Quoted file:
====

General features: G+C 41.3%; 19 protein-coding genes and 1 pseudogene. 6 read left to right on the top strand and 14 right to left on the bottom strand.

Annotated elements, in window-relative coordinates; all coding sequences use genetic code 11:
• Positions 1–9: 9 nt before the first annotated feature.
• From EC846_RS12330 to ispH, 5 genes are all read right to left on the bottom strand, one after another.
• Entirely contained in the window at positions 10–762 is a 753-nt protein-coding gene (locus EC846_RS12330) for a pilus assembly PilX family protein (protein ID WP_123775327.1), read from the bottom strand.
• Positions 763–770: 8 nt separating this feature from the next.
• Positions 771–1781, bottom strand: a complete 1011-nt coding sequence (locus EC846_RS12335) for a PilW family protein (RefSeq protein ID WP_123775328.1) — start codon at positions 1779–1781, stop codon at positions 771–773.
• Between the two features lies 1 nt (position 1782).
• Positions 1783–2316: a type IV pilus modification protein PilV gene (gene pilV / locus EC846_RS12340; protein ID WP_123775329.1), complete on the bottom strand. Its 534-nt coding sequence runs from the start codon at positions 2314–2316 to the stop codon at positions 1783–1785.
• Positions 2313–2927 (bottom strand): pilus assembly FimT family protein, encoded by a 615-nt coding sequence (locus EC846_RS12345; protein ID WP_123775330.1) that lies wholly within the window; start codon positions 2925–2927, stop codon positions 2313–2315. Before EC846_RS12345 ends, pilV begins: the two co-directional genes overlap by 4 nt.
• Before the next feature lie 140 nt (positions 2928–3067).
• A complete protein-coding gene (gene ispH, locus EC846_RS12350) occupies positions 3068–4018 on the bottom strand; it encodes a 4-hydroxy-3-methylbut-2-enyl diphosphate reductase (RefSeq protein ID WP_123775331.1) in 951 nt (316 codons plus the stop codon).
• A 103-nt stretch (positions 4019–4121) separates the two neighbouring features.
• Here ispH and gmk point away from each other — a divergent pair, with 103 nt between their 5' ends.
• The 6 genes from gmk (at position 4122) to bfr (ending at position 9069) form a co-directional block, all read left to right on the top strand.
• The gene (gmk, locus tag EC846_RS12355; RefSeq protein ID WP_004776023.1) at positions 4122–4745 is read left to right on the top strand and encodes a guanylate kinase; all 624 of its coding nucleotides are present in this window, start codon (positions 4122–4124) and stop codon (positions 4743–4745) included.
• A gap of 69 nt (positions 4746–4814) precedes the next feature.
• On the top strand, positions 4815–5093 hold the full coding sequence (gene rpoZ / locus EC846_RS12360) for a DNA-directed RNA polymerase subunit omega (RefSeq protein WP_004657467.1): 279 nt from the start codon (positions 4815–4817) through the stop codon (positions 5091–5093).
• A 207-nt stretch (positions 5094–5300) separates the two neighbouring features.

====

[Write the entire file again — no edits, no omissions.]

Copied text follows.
General features: G+C 41.3%; 19 protein-coding genes and 1 pseudogene. 6 read left to right on the top strand and 14 right to left on the bottom strand.

Annotated elements, in window-relative coordinates; all coding sequences use genetic code 11:
• Positions 1–9: 9 nt before the first annotated feature.
• From EC846_RS12330 to ispH, 5 genes are all read right to left on the bottom strand, one after another.
• Entirely contained in the window at positions 10–762 is a 753-nt protein-coding gene (locus EC846_RS12330) for a pilus assembly PilX family protein (protein ID WP_123775327.1), read from the bottom strand.
• Positions 763–770: 8 nt separating this feature from the next.
• Positions 771–1781, bottom strand: a complete 1011-nt coding sequence (locus EC846_RS12335) for a PilW family protein (RefSeq protein ID WP_123775328.1) — start codon at positions 1779–1781, stop codon at positions 771–773.
• Between the two features lies 1 nt (position 1782).
• Positions 1783–2316: a type IV pilus modification protein PilV gene (gene pilV / locus EC846_RS12340; protein ID WP_123775329.1), complete on the bottom strand. Its 534-nt coding sequence runs from the start codon at positions 2314–2316 to the stop codon at positions 1783–1785.
• Positions 2313–2927 (bottom strand): pilus assembly FimT family protein, encoded by a 615-nt coding sequence (locus EC846_RS12345; protein ID WP_123775330.1) that lies wholly within the window; start codon positions 2925–2927, stop codon positions 2313–2315. Before EC846_RS12345 ends, pilV begins: the two co-directional genes overlap by 4 nt.
• Before the next feature lie 140 nt (positions 2928–3067).
• A complete protein-coding gene (gene ispH, locus EC846_RS12350) occupies positions 3068–4018 on the bottom strand; it encodes a 4-hydroxy-3-methylbut-2-enyl diphosphate reductase (RefSeq protein ID WP_123775331.1) in 951 nt (316 codons plus the stop codon).
• A 103-nt stretch (positions 4019–4121) separates the two neighbouring features.
• Here ispH and gmk point away from each other — a divergent pair, with 103 nt between their 5' ends.
• The 6 genes from gmk (at position 4122) to bfr (ending at position 9069) form a co-directional block, all read left to right on the top strand.
• The gene (gmk, locus tag EC846_RS12355; RefSeq protein ID WP_004776023.1) at positions 4122–4745 is read left to right on the top strand and encodes a guanylate kinase; all 624 of its coding nucleotides are present in this window, start codon (positions 4122–4124) and stop codon (positions 4743–4745) included.
• A gap of 69 nt (positions 4746–4814) precedes the next feature.
• On the top strand, positions 4815–5093 hold the full coding sequence (gene rpoZ / locus EC846_RS12360) for a DNA-directed RNA polymerase subunit omega (RefSeq protein WP_004657467.1): 279 nt from the start codon (positions 4815–4817) through the stop codon (positions 5091–5093).
• A 207-nt stretch (positions 5094–5300) separates the two neighbouring features.